The Jezebel writer said that they use their 'yoga values' in a 'cult-like' way. For example, if an employee comes to work in a bad mood, they have to undergo something called a 'clearing', in which they discuss whatever it is that put them in a bad mood and allow someone else - another employee, not a qualified therapist - to coach them on how to get over it.

And that's not the only coaching done in stores, either. New hires also do 'goal coaching'. 

The company is so disproportionately tone-deaf it’s astounding

The writer described how they are required to list their goals - which are hung up in the store for every employee to see - and told not to make excuses about reaching them. This is even the case when someone says their goal is to pay off student loans - they will be told that they shouldn't let that 'limit' them. 

The company promotes the idea that when you think negative thoughts, you bring that negativity upon yourself. 

But the yoga mentality isn't the only philosophy adhered to by successful Lululemon employees. The company's founder, Chip Wilson, is a big fan of Ayn Rand, and puts the author's books on a required reading list.

The writer said that she was once told that Chip didn't 'believe in' public assistance, and insisted that people could survive by being 'entrepreneurial'. 

Chip has gotten in trouble for many other comments that he's made publicly in the past. He once claimed that the rise in breast cancer was due to 'Power Women' who smoked and went on the pill. He also explained away concerns that the brand's pants pilled easily,blaming women whose bodies didn't 'work' in the pants because their thighs rubbed together too much.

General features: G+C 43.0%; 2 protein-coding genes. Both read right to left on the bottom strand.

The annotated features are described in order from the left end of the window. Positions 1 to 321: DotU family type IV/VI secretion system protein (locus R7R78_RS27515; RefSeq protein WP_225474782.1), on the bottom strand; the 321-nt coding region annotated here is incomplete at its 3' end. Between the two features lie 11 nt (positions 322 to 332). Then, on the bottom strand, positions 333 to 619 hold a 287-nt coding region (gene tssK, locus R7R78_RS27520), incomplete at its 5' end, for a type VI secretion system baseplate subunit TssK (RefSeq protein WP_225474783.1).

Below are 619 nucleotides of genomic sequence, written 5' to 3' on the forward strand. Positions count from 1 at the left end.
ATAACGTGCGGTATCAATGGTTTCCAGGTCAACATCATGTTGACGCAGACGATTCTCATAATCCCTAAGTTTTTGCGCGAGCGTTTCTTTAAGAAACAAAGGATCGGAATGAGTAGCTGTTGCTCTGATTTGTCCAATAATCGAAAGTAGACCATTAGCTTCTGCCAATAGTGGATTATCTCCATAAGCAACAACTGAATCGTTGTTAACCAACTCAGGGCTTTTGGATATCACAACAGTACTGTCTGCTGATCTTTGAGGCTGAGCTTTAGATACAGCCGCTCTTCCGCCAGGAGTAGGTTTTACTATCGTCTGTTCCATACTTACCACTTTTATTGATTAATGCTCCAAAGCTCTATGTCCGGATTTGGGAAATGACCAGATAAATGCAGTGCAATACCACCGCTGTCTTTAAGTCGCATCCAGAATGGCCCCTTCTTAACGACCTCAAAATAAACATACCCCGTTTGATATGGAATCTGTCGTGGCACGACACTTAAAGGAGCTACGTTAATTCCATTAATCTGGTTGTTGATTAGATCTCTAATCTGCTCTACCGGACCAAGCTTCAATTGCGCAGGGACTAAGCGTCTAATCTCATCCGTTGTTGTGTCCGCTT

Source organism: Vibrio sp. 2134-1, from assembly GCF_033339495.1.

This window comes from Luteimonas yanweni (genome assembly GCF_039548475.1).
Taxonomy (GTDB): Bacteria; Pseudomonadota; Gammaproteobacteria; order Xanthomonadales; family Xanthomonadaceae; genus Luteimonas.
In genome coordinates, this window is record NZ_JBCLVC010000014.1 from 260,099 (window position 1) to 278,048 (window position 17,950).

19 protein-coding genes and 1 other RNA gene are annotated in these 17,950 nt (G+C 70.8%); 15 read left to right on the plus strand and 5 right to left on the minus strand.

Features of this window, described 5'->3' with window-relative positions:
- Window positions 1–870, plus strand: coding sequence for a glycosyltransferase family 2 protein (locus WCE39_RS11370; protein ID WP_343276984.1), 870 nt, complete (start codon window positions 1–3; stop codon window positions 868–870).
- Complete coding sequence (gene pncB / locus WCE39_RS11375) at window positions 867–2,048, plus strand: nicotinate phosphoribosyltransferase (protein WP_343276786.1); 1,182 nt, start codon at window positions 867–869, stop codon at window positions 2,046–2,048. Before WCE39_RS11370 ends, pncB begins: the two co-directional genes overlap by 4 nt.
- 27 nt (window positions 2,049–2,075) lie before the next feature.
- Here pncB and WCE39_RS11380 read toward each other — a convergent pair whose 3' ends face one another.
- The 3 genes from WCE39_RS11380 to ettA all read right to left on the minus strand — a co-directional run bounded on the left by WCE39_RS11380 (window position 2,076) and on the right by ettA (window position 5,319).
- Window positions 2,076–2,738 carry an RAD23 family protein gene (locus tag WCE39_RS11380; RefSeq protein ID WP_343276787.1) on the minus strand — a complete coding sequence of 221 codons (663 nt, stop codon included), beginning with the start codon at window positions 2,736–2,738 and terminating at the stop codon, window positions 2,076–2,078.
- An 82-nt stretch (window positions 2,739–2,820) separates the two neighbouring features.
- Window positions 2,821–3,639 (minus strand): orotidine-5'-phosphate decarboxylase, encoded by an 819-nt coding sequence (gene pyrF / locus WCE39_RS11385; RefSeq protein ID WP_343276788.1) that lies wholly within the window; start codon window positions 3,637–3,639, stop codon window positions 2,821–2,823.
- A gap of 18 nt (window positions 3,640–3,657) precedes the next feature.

Choosing his words: The company's founder, Chip Wilson, has gotten in trouble for his 'tone-deaf' statements in the past

Controversial reading material: Chip loves Ayn Rand novels like The Fountainhead, which is considered a bible for those who believe in individualism; Chip once allegedly said that he didn't believe in welfare

Lululemon also doesn't stand behind its employees, the writer charged. She wrote about one instance in which a 'guest', the company's name for a customer, spit on her. When she naturally got upset, a manager told told her that it was her 'choice' to feel that way. The same attitude was held when customers followed employees to their cars, and even when one customer threatened to shoot up the store.

But even worse, the writer claimed that some of the company's labor practices were, at best, legally ambiguous. For example, one store once hired a salesperson with Tourette's and told him that he could be himself there - but then fired him for 'making guests uncomfortable'.

There was also a time that employees were ordered to take off-the-clock fitness classes while wearing Lululemon products. After being sued for the practice, managers no longer explicitly make this request - though the expectation is still there, the writer alleged, especially for employees who hope to advance up the ladder.